Of these three characteristics, if one has only devotion and lacks philosophical understanding and lacks writing skills, then sometimes their story will not have philosophical support, and in some cases may even be dogmatic, and will certainly be devoid of proper expression because of lack of literary skill. If one has only philosophical understanding and lacks devotion and is shy on writing skills, then their Baba story will be dry and poorly expressed. And if one only has literary prowess, yet lacks devotion and is missing philosophical understanding, then that story will be as follows. It will be like applying cosmetic make-up to a dead person - there will not be any charm. It will be useless and dogmatic. If a person is alive and healthy, then that make-up will be of use, i.e. if one has devotion then that literary skill is helpful to express that devotion and if one does not have devotion then that literary skill is meaningless. What they write will be low-minded and dogmatic. So first one must have devotion and understanding, then it can add beauty - otherwise not. Writing a story only with literary skill - without proper devotion and devoid of ideological value - is of no value whatsoever.

So if there is proper devotional feeling and ideological understanding, then one's literary skill will help make that story shine. While if one uses all their literary skill on a story that lacks devotional feeling and philosophical understanding, then that story will be a mess - i.e. useless and poisonous.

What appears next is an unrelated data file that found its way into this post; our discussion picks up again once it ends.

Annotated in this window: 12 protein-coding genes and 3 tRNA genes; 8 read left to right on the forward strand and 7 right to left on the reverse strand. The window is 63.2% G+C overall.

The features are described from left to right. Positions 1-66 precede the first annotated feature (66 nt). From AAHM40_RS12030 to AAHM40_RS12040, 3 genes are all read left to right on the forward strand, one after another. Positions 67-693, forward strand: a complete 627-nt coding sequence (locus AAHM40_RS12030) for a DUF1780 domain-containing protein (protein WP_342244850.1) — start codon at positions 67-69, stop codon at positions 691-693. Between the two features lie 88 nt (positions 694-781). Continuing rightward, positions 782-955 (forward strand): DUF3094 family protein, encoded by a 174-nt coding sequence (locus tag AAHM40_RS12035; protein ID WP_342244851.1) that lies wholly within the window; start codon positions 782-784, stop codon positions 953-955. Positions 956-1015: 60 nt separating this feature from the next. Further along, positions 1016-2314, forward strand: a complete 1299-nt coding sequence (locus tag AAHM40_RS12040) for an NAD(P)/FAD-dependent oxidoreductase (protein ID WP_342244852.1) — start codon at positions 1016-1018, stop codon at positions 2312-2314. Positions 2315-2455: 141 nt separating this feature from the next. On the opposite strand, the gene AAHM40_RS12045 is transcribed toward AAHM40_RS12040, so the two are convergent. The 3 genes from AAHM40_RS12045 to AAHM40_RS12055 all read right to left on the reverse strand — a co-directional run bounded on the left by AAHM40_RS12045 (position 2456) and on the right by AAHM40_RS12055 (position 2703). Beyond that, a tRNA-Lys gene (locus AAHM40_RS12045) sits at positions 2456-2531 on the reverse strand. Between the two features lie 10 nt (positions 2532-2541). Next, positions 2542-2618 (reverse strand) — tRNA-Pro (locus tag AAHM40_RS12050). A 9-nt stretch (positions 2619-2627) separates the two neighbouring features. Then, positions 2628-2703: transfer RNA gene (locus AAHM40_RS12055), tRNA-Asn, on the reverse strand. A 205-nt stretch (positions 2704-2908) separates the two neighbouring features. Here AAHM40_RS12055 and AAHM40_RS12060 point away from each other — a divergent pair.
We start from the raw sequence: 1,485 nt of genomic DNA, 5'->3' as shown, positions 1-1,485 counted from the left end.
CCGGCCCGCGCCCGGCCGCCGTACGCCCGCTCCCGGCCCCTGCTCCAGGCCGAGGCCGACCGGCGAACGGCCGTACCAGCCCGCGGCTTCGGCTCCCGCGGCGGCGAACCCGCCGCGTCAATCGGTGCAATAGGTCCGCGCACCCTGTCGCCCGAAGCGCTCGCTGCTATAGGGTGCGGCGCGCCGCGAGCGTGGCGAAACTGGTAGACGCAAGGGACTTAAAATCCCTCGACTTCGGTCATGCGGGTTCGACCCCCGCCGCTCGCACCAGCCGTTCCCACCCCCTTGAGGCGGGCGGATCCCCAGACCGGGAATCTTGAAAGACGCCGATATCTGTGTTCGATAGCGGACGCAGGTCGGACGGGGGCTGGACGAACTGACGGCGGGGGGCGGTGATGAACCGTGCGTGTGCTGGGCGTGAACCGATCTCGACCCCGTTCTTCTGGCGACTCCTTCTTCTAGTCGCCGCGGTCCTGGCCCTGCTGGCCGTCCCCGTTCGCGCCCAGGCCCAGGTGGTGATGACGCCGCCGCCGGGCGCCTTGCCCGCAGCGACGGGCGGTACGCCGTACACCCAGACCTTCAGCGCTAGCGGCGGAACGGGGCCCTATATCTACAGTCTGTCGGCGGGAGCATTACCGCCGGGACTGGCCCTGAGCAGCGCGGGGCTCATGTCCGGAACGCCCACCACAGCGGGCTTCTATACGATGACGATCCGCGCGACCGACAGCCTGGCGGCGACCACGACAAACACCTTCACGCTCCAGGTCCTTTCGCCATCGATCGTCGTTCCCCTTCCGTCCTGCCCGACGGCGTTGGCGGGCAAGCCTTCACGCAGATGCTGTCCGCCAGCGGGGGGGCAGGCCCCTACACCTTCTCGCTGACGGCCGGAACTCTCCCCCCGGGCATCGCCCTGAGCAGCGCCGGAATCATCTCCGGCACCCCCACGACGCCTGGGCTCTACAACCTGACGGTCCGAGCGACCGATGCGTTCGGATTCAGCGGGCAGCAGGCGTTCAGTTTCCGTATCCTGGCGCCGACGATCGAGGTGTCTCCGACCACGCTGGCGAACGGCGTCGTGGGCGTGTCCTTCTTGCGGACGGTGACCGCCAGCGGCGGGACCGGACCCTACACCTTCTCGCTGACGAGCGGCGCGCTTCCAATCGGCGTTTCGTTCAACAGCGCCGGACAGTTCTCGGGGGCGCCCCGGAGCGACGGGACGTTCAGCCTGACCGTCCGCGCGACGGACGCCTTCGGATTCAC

Unfortunately, nowadays there are some who fall in this last category. They have the writing skills, yet utterly lack proper devotional feeling and ideological understanding. In that case, the devotional component of the story will be ruined or left out entirely, or one will write something contrary to the ideological fundamentals of Ananda Marga.

Best is to cultivate or have all the qualities: (a) requisite devotion, (b) understanding of Ananda Marga philosophy and (c) literary skill. Then one can write a beautiful and loving account that will inspire so many readers across the ages. And again, the first and foremost point is to ensure that the original material - i.e. the Baba story itself - is true and accurate.

In Him,